Though Styrene died from cancer at the age of 53, daughter Celeste Bell (singer of Celeste Dos Santos and The Tabloid Queens) has helped cement her mother’s place in punk history. The award-winning documentary Poly Styrene: I Am a Cliché, came out in 2021, and was co-directed by Bell. In the doc, Styrene's personal diaries are narrated by actress Ruth Negga, an artist who shares Poly Styrene’s Irish-African heritage and bold spirit.
Alice Bag performing at the Mabuhay Gardens in 1978 | Photo: Ruby Ray/Getty Images
The title of Alice Bag's 2011 memoir — Violence Girl, From East LA Rage to Hollywood Stage: A Chicana Punk Story — only hints at the stories the singer/songwriter, musician, author, artist, educator and feminist has lived.
As lead singer and co-founder of the Bags (also featuring bassist Patricia Morrison) the vocalist born Alicia Armendariz found herself at the forefront of the original LA punk scene. The Alice Bag Band was featured in the Penelope Spheeris documentary The Decline of Western Civilization before Bag when onto stints in other groundbreaking lineups, including Castration Squad, Cholita and Las Tres.
Bag’s speaking engagements, music, art and writing further the initial inroads made as young punk singer ‘70s and ’80s. Bag’s second book, 2015’s Pipe Bomb for the Soul in 2015 joined her memoir as a staple in gender, musicology and Chicana studies courses across the country.
As a solo artist, Alice Bag’s self-titled 2016 debut album, featuring the sharp single "No Means No" and an updated feminist take on the "girl group" anthem, "He’s So Sorry," was named one of the best albums of 2016 by AllMusic and Pitchfork. Two more solo albums and acclaim followed, including the punky 2020 single "Sister Dynamite," with the trenchant lyrics "she’s so tired of fragile masculinity."
She continues to inspire and influence: In 2018, the City of Los Angeles officially recognized Alice for her "profound influence on music and the punk rock scene in Los Angeles and her activism for the LGBTQ community and speaking out against social injustice."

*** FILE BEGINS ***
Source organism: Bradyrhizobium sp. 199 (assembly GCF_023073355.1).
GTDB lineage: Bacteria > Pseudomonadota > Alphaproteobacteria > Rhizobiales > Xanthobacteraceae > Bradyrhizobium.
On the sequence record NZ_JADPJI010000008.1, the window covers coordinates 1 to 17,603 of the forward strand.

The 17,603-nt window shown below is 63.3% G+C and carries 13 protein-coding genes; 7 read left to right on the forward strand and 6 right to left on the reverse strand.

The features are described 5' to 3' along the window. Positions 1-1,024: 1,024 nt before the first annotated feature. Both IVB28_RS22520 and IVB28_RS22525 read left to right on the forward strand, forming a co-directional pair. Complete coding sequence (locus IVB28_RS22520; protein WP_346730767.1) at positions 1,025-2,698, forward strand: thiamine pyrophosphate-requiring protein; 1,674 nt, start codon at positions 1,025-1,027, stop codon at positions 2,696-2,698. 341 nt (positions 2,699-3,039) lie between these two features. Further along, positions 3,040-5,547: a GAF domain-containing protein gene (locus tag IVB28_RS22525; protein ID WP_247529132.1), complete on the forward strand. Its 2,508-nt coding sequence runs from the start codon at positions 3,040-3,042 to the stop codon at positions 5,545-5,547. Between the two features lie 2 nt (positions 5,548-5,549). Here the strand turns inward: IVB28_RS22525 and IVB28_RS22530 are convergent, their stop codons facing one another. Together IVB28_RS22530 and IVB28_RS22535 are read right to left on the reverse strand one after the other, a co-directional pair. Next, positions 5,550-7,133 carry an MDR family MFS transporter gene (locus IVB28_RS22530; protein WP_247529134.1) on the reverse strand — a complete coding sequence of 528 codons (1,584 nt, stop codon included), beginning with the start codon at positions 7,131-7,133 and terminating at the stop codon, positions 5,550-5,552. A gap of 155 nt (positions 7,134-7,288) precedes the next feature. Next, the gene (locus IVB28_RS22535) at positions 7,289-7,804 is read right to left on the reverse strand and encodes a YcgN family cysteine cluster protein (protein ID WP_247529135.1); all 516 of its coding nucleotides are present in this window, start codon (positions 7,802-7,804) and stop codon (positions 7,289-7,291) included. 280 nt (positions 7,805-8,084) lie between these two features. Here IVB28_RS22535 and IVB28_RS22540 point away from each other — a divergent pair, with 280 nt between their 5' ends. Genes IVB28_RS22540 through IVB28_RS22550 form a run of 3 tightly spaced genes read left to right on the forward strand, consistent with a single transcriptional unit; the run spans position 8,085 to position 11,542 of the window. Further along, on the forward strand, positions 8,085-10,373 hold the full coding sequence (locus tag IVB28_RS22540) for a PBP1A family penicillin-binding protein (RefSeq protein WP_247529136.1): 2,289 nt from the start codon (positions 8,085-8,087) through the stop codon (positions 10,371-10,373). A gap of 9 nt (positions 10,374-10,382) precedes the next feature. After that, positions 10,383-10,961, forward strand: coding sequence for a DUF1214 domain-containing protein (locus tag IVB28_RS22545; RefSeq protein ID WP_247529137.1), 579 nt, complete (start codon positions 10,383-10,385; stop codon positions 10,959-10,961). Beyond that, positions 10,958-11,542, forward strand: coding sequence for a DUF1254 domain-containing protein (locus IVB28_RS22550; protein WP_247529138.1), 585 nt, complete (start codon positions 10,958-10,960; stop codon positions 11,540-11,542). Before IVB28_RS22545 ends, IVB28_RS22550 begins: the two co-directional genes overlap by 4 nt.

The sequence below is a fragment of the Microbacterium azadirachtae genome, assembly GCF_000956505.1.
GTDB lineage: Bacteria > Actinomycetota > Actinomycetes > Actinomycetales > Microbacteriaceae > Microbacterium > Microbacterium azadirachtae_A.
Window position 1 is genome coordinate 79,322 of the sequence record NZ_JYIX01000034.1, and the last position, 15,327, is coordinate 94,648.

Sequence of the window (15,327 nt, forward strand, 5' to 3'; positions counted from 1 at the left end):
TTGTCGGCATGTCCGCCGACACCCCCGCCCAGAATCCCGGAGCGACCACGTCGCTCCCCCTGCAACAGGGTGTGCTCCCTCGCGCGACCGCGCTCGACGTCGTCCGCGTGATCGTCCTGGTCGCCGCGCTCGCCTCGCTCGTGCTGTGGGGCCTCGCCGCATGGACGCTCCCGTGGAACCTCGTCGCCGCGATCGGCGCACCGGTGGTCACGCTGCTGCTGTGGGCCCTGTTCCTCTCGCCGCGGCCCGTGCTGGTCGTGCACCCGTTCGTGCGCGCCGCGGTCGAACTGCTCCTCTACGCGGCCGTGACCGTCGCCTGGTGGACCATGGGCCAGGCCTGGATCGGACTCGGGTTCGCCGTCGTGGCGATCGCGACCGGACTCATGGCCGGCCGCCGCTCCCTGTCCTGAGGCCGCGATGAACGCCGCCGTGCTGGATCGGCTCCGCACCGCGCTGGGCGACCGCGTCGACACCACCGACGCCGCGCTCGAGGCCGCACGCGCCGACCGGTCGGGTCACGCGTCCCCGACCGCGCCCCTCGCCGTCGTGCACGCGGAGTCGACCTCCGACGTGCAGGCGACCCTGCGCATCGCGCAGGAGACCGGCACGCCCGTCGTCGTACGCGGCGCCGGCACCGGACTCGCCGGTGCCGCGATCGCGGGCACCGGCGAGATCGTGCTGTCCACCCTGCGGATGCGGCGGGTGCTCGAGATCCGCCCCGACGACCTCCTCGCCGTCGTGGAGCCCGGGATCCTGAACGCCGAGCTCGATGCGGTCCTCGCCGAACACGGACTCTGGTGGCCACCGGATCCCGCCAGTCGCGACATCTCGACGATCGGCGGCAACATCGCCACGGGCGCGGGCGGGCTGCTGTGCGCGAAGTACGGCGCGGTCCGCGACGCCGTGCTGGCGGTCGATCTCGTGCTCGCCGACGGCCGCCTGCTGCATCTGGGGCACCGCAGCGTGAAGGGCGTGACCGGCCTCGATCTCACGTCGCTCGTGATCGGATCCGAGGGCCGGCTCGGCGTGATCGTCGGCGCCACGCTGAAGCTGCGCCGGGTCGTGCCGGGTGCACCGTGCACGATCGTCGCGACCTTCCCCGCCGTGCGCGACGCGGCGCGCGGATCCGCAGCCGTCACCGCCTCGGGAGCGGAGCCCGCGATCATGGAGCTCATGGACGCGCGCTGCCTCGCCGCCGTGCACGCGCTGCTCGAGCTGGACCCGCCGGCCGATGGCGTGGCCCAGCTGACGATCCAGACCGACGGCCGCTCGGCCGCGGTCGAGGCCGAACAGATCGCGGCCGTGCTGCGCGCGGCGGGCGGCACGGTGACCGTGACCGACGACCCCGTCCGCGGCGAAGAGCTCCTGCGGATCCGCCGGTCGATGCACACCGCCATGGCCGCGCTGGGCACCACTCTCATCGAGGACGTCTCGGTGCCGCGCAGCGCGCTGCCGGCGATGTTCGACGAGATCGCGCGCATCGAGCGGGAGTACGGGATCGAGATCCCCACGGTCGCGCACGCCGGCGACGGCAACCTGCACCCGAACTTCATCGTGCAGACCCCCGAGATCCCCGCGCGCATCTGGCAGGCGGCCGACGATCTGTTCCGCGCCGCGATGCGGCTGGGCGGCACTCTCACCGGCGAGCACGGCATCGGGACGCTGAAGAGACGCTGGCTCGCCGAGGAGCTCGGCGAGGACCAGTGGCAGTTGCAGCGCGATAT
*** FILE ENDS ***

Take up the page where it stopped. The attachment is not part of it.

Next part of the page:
Kathleen Hanna performing at the 2018 Sundance Film Festival | Photo: Dia Dipasupil/Getty Images
With more than 24 million Spotify streams, Bikini Kill’s "Rebel Girl" is an enduring anthem for women of all ages and stages. When the tune dropped 1993, Bikini Kill singer Kathleen Hanna was already a voice for third-wave feminism thanks to her collaborations with like-minded young women on ideas, music and zines that launched the Riot Grrrl movement.
That call to action for young women to embrace feminism, especially via the punk rock scene, arose alongside grunge, and still resonates powerfully more than 30 years later. By the time the band broke up in 1996, the frontwomen had a plethora of side projects and guest appearances with top indie musicians among her many accomplishments.
In addition to spawning and empowering many bands, writers and artists, Hanna’s own commitment to art and activism remains strong. In 1991, she performed with Bikini Kill a Pro-Choice Rally at the National Mall in Washington, D.C.; in 2011 she gave a speech at a Planned Parenthood "Stand Up for Women's Health" Rally.
A documentary about Hanna titled The Punk Singer chronicled her life and work up until its 2013 release. Fronting the groups Le Tigre and the Julie Ruin still with a DIY ethos, Hanna also reformed Bikini Kill for its first show in 20 years in 2019… and had the current wave Riot grrrls, irrepressible L.A. lineup the Linda Lindas, opening. The future’s unwritten, but the end is nowhere near.
The Linda Lindas
The Linda Lindas as guests on "Jimmy Kimmel Live!" in 2021 | Photo: Randy Holmes/ABC via Getty Images
By the time the Linda Lindas’ Los Angeles Public Library performance of "Racist Sexist Boy" went viral in May 2021, the three teen (and one pre-) musicians were anointed with the mantle worn by previous all-female punk band groundbreakers including Bikini Kill.
It was late April 2019 when Amy Poehler saw the Linda Lindas open for Bikini Kill and recruited them for her 2020 film Moxie, where they perform Kathleen Hanna and co.’s iconic "Rebel Girl." In 2020, the Linda Lindas wrote a song for the Netflix documentary The Claudia Kishi Club.
"Racist Sexist Boy" tells the true story of an experience Mila, the band's drummer, had when a schoolmate made a racist comment before the COVID-19 pandemic. When the tune became a social media hit, all the right people (Tom Morello, Thurston Moore) took notice, and the band scored a deal with respected punk label Epitaph.